Health care in Texas prisons is already so abysmal it borders on being unconstitutional, according to a report released today by the Texas Civil Rights Project. The cuts lawmakers are now considering, they said, will almost certainly spark lawsuits that could cost Texas more money than it would spend to simply improve the system.
"Cutting the budget for prison health care will be a disaster for taxpayers of the state," said Brian McGiverin, an attorney with the Civil Rights Project.
Texas pays just $9.88 per day per prisoner for health care, according to the Project's report. In California, where the prison system is under judicial supervision and was ordered to release 40,000 prisoners after it was found unconstitutional, the state spends about $28 per prisoner per day. Under proposed cuts lawmakers are considering for the 2012-13 budget, Texas would pay just $6 per prisoner per day for health care. "This would be the ultimate penny-wise, pound-foolish decision," said Scott Medlock, director of the Project's prisoners' rights program.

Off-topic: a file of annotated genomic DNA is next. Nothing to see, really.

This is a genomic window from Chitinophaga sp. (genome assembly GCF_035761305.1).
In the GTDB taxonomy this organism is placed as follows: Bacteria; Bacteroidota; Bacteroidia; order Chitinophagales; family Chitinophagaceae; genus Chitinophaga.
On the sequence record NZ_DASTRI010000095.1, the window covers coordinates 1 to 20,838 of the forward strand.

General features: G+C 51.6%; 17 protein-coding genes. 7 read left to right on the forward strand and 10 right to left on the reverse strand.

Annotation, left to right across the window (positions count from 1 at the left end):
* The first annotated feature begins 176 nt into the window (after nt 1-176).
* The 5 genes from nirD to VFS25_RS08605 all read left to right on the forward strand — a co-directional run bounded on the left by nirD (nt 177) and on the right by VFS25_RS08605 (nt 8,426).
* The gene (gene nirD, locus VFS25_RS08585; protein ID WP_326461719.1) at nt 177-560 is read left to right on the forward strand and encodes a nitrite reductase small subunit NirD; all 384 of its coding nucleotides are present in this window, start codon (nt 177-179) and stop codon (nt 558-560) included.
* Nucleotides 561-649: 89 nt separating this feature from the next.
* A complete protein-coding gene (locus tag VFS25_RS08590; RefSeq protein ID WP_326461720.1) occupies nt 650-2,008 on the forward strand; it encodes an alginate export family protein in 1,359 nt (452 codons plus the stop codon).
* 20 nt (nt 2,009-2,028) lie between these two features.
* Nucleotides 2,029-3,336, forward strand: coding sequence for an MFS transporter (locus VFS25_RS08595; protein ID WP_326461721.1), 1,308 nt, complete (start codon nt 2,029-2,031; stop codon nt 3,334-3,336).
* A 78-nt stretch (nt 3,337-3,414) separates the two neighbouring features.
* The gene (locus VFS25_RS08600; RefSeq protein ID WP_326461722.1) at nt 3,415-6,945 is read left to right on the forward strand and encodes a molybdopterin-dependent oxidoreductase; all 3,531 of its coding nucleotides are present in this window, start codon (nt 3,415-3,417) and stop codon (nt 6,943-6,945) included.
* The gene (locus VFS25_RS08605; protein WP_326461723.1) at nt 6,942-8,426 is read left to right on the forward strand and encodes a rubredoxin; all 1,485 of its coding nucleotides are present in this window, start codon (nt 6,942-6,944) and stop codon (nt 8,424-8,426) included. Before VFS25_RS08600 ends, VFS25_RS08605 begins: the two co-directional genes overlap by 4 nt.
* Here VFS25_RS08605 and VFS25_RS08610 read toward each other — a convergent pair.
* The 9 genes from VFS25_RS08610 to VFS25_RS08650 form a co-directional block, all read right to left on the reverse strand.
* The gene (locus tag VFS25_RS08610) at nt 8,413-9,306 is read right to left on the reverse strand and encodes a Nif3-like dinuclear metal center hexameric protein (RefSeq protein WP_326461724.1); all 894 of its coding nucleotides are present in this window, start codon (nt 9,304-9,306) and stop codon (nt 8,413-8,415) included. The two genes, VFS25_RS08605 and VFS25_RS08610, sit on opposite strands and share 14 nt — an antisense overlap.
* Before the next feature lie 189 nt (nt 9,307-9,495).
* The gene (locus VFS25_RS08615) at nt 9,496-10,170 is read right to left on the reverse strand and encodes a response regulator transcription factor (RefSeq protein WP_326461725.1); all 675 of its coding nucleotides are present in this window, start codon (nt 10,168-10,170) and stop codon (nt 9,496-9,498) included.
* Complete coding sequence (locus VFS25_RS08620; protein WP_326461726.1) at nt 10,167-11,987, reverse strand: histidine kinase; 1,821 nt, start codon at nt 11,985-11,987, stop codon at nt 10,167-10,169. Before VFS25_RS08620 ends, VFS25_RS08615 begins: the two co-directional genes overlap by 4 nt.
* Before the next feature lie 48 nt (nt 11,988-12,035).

Instead of slashing the limited care prisons already provide, the Project said lawmakers should require the Texas Board of Pardons and Paroles to more vigorously exercise its authority to release prisoners who qualify for parole, and particularly elderly and ill inmates who are little threat to society but a big cost to care for institutionally.
About 65 percent of the 154,000 prisoners, according to the report, are eligible for parole. And despite the fact that prisoners over the age of 55 make up just 5.4 percent of the total population, they account for 25 percent of prison hospitalization costs. Although doctors have recommended hundreds of severely ill patients for release under medically intensive supervision, the parole board has only granted about 10 percent of those cases.
If more prisoners who are eligible for parole are released from state institutions, more money will be left to provide improved care for inmates who remain behind bars, said Jim Harrington, executive director of the Project. That might mean higher costs to the state for parole services, but that would be less than costly litigation the state could face if its health care services worsen.
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